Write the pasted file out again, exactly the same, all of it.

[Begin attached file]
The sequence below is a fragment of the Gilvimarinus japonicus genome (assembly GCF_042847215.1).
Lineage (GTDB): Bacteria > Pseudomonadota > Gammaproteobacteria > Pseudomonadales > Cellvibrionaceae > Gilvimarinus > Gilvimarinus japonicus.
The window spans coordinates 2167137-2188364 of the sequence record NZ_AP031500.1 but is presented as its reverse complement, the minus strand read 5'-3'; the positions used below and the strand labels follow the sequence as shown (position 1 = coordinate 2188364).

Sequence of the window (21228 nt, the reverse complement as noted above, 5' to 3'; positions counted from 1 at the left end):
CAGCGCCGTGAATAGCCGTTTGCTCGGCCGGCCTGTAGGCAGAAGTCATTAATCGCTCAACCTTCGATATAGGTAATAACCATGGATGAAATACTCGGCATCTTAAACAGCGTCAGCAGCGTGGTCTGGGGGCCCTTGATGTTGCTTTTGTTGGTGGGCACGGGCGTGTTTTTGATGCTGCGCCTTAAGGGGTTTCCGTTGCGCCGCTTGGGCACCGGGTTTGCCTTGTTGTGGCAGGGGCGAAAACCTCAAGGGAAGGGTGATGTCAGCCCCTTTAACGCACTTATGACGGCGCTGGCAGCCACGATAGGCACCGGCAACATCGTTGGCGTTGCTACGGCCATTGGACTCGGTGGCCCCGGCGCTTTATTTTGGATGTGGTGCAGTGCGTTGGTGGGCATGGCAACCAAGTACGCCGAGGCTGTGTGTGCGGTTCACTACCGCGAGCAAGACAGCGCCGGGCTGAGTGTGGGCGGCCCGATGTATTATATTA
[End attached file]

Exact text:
The sequence below is a fragment of the Gilvimarinus japonicus genome (assembly GCF_042847215.1).
Lineage (GTDB): Bacteria > Pseudomonadota > Gammaproteobacteria > Pseudomonadales > Cellvibrionaceae > Gilvimarinus > Gilvimarinus japonicus.
The window spans coordinates 2167137-2188364 of the sequence record NZ_AP031500.1 but is presented as its reverse complement, the minus strand read 5'-3'; the positions used below and the strand labels follow the sequence as shown (position 1 = coordinate 2188364).

Sequence of the window (21228 nt, the reverse complement as noted above, 5' to 3'; positions counted from 1 at the left end):
CAGCGCCGTGAATAGCCGTTTGCTCGGCCGGCCTGTAGGCAGAAGTCATTAATCGCTCAACCTTCGATATAGGTAATAACCATGGATGAAATACTCGGCATCTTAAACAGCGTCAGCAGCGTGGTCTGGGGGCCCTTGATGTTGCTTTTGTTGGTGGGCACGGGCGTGTTTTTGATGCTGCGCCTTAAGGGGTTTCCGTTGCGCCGCTTGGGCACCGGGTTTGCCTTGTTGTGGCAGGGGCGAAAACCTCAAGGGAAGGGTGATGTCAGCCCCTTTAACGCACTTATGACGGCGCTGGCAGCCACGATAGGCACCGGCAACATCGTTGGCGTTGCTACGGCCATTGGACTCGGTGGCCCCGGCGCTTTATTTTGGATGTGGTGCAGTGCGTTGGTGGGCATGGCAACCAAGTACGCCGAGGCTGTGTGTGCGGTTCACTACCGCGAGCAAGACAGCGCCGGGCTGAGTGTGGGCGGCCCGATGTATTATATTA